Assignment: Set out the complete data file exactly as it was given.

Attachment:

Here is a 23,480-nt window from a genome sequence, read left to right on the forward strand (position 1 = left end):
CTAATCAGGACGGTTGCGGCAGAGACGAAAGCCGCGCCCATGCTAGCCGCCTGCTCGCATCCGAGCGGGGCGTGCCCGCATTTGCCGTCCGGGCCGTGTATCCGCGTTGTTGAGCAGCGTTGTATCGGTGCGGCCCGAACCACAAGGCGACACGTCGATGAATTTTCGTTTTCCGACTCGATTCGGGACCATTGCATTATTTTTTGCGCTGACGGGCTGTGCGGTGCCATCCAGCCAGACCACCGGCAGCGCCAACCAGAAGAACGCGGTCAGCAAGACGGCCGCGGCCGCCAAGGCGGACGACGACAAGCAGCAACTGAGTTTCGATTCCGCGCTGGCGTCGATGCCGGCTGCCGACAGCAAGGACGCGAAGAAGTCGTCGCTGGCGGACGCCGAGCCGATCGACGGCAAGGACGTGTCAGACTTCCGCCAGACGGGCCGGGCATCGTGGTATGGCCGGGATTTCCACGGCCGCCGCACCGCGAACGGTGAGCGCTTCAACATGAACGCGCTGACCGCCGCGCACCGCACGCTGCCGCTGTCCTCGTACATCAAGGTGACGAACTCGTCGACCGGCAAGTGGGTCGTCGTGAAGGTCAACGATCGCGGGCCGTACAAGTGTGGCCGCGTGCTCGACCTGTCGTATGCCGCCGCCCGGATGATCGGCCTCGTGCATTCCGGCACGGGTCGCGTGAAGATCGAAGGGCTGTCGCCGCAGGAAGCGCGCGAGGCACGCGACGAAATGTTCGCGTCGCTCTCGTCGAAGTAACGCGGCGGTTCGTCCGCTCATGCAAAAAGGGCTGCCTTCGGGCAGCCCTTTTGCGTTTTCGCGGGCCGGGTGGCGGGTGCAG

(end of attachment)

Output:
Here is a 23,480-nt window from a genome sequence, read left to right on the forward strand (position 1 = left end):
CTAATCAGGACGGTTGCGGCAGAGACGAAAGCCGCGCCCATGCTAGCCGCCTGCTCGCATCCGAGCGGGGCGTGCCCGCATTTGCCGTCCGGGCCGTGTATCCGCGTTGTTGAGCAGCGTTGTATCGGTGCGGCCCGAACCACAAGGCGACACGTCGATGAATTTTCGTTTTCCGACTCGATTCGGGACCATTGCATTATTTTTTGCGCTGACGGGCTGTGCGGTGCCATCCAGCCAGACCACCGGCAGCGCCAACCAGAAGAACGCGGTCAGCAAGACGGCCGCGGCCGCCAAGGCGGACGACGACAAGCAGCAACTGAGTTTCGATTCCGCGCTGGCGTCGATGCCGGCTGCCGACAGCAAGGACGCGAAGAAGTCGTCGCTGGCGGACGCCGAGCCGATCGACGGCAAGGACGTGTCAGACTTCCGCCAGACGGGCCGGGCATCGTGGTATGGCCGGGATTTCCACGGCCGCCGCACCGCGAACGGTGAGCGCTTCAACATGAACGCGCTGACCGCCGCGCACCGCACGCTGCCGCTGTCCTCGTACATCAAGGTGACGAACTCGTCGACCGGCAAGTGGGTCGTCGTGAAGGTCAACGATCGCGGGCCGTACAAGTGTGGCCGCGTGCTCGACCTGTCGTATGCCGCCGCCCGGATGATCGGCCTCGTGCATTCCGGCACGGGTCGCGTGAAGATCGAAGGGCTGTCGCCGCAGGAAGCGCGCGAGGCACGCGACGAAATGTTCGCGTCGCTCTCGTCGAAGTAACGCGGCGGTTCGTCCGCTCATGCAAAAAGGGCTGCCTTCGGGCAGCCCTTTTGCGTTTTCGCGGGCCGGGTGGCGGGTGCAG